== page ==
When the patriarchs of our young nation debated certain inalienable rights, one leading figure by the name of President George Washington eloquently stated the following: “Firearms stand next in importance to the constitution itself. They are the American people’s liberty teeth and keystone under independence. From the hour the Pilgrims landed to the present day, events, occurrences and tendencies prove that to ensure peace, security and happiness, the rifle and pistol are equally indispensable. The very atmosphere of firearms anywhere restrains evil interference – they deserve a place of honor with all that’s good.” Again, those words were spoken by our first President, George Washington.
Those who question the original intent of the Second Amendment and want to place an undue burden on citizens’ rights to bear arms forget that criminals will always have the ability to find weapons that can injure and kill. The Second Amendment has been part of our constitutional fabric for centuries and remains in place to protect the innocent – not the criminals. There is no question that criminals prefer victims who are defenseless and unarmed. Our system of laws should not detrimentally impact the ability of law-abiding citizens to protect themselves.
The Second Amendment is not a political football; it is a cornerstone of our Bill of Rights. I firmly believe in the ability of our citizens to protect their lives and their property, and the right to bear arms is a critical component of this intrinsic value that we all cherish. Unfortunately, it is not difficult to imagine a scenario when local, state and federal law enforcement may be insufficient to protect against imminent danger, and when citizens must have the ability to defend themselves - with firearms if they so choose.
Regulation of guns and ammunition should be profoundly contemplated, extremely measured, and minimal; aimed at criminals, never directed toward law-abiding citizens. I oppose mandatory registration of guns for law-abiding citizens, but support increased penalties for use of guns in the commission of a crime, particularly for repeat offenders. I am in favor of concealed carry laws with appropriate qualifications and comprehensive training, and I would oppose laws that give unfettered discretion to the government to refuse concealed carry permits.
The Second Amendment belongs to us as individual citizens. It does not belong to a city or a state, and I believe that lawsuits against gun manufacturers by political bodies are frivolous and unwarranted. My long-held beliefs, and those of others who believe in the right to bear arms, have been justified by the recent ruling in Parker v. District of Columbia. That decision upheld a Second Amendment challenge to the District of Columbia’s ban on functional firearms, and the court’s ruling supports our Founding Fathers’ intent in crafting the Second Amendment.
Finally, we must always remember that the Second Amendment has nothing to do with hunting. While I support the rights of hunters, it is misleading for politicians to frame their Second Amendment arguments by voicing support for those who hunt game. The Second Amendment has a much broader purpose to it, and I will recognize that its original intent was to protect against tyranny and to ensure the rights of our citizens to safeguard their own lives and property.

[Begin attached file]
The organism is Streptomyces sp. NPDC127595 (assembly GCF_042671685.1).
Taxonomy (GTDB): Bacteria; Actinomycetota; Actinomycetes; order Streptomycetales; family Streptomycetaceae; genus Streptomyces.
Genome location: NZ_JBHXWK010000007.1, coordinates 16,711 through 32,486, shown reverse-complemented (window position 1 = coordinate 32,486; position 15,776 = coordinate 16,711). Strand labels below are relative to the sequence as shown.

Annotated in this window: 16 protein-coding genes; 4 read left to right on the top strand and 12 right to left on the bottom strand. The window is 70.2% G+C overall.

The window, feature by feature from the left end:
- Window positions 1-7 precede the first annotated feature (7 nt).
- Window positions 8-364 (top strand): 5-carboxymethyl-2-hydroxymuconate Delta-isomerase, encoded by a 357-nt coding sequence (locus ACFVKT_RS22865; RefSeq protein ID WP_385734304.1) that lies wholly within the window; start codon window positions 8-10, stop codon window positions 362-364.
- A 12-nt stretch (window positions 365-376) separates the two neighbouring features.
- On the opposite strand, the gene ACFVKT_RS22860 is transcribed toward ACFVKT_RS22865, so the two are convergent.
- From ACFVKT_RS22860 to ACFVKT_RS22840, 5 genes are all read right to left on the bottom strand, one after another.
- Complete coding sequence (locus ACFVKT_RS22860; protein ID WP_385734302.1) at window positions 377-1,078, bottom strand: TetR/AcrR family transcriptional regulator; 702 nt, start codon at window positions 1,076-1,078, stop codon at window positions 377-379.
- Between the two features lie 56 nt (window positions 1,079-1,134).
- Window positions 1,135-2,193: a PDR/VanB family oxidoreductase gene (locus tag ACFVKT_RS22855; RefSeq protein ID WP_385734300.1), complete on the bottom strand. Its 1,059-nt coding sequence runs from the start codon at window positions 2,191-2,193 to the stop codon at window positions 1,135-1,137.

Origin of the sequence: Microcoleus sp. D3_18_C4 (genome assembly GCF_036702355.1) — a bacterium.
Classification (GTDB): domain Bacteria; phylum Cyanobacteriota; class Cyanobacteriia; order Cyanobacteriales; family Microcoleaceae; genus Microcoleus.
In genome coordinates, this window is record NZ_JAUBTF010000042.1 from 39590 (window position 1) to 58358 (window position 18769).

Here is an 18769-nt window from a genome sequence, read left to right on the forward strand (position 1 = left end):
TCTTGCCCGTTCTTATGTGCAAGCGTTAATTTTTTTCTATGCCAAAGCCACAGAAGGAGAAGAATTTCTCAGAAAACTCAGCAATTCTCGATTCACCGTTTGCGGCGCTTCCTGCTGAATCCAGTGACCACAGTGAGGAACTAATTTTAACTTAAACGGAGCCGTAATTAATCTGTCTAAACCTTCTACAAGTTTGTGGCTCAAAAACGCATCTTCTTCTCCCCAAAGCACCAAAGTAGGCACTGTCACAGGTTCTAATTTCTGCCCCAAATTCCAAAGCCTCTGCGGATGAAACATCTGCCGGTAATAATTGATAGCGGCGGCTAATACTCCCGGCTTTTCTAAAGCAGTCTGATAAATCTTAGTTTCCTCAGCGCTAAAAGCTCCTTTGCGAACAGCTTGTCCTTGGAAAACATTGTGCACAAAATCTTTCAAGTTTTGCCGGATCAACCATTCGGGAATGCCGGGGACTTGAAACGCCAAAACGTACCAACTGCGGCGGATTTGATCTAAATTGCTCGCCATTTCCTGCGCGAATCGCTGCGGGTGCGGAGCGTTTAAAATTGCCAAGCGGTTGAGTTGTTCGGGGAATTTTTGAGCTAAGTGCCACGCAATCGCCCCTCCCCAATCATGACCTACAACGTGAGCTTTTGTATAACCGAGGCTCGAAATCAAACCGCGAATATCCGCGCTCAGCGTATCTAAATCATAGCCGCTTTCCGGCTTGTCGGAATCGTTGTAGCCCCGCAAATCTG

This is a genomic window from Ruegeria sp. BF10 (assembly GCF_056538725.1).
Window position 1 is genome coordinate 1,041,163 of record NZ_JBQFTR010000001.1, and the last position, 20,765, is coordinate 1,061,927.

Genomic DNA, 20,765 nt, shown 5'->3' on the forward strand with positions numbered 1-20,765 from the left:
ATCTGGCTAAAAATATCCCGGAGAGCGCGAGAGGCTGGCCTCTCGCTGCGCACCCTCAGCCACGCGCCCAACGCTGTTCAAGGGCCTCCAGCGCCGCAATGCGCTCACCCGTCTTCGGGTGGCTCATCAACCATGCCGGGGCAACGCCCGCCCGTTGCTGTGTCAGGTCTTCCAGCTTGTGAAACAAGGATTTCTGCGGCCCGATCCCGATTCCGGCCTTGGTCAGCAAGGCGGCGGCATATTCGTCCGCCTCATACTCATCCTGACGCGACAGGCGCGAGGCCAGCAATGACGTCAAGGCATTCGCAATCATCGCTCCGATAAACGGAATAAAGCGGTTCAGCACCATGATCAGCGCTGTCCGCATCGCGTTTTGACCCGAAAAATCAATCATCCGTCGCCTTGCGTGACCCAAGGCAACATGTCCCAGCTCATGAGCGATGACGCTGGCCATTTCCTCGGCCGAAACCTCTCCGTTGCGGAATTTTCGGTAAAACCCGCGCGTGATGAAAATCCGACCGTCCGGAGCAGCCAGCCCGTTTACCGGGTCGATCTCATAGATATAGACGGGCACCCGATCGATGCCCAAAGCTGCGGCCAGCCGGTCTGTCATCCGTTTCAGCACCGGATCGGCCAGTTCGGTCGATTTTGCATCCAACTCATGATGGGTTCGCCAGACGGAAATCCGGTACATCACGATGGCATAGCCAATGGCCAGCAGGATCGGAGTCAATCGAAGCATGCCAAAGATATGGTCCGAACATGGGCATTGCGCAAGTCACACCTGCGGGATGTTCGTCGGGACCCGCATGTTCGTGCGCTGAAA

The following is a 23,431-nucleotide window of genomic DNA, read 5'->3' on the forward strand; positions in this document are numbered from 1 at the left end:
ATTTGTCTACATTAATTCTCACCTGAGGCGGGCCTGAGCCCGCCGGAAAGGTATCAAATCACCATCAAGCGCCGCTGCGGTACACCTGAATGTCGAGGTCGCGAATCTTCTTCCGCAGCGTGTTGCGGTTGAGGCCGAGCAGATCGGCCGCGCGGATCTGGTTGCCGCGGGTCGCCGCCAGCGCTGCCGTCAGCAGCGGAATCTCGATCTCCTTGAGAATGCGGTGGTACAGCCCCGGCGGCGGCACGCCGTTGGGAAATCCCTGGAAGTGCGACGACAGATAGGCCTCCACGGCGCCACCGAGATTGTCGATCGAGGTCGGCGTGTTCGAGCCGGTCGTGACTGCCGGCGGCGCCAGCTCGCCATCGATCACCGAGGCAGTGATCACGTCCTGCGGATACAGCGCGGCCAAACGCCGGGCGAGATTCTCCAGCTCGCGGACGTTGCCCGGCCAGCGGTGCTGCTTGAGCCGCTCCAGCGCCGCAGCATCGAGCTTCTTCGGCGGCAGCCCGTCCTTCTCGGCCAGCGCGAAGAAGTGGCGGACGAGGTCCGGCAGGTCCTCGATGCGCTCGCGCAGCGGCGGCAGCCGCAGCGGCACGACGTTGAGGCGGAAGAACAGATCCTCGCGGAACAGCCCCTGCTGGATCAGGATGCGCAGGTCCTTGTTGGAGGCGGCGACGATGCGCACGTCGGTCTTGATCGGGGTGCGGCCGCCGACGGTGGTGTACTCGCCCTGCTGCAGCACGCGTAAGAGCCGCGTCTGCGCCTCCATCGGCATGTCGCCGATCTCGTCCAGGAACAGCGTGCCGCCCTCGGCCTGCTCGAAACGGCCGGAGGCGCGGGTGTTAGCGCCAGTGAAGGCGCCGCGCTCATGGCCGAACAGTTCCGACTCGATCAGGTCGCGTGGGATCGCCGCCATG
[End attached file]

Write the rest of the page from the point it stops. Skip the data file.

In December 1775, "An American Guesser" anonymously wrote to the Pennsylvania Journal:
"I observed on one of the drums belonging to the marines now raising, there was painted a Rattle-Snake, with this modest motto under it, 'Don't tread on me.' As I know it is the custom to have some device on the arms of every country, I supposed this may have been intended for the arms of America."
This "anonymous" writer, having "nothing to do with public affairs" and "in order to divert an idle hour," speculated on why a snake might be chosen as a symbol for America.
First, it occurred to him that "the Rattle-Snake is found in no other quarter of the world besides America."
The rattlesnake also has sharp eyes, and "may therefore be esteemed an emblem of vigilance." Furthermore, "She never begins an attack, nor, when once engaged, ever surrenders: She is therefore an emblem of magnanimity and true courage. She never wounds 'till she has generously given notice, even to her enemy, and cautioned him against the danger of treading on her."
Finally, "I confess I was wholly at a loss what to make of the rattles, 'till I went back and counted them and found them just thirteen, exactly the number of the Colonies united in America; and I recollected too that this was the only part of the Snake which increased in numbers.
"Tis curious and amazing to observe how distinct and independent of each other the rattles of this animal are, and yet how firmly they are united together, so as never to be separated but by breaking them to pieces. One of those rattles singly, is incapable of producing sound, but the ringing of thirteen together, is sufficient to alarm the boldest man living."
Many scholars now agree that this "American Guesser" was Benjamin Franklin.
Franklin, of course, is also known for opposing the use of an eagle -- "a bird of bad moral character" -- as a national symbol.
There are only two different kinds of people in this world; those that want to be left alone and those that won’t leave you alone. The 2nd Amendment stands as a last line of defense against those that would seek to harm you both…
Individually or Collectively!
Federal Cases Regarding the 2nd Amendment
U.S. Supreme Court Cases
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A Primer on the Constitutional Right to Keep and Bear Arms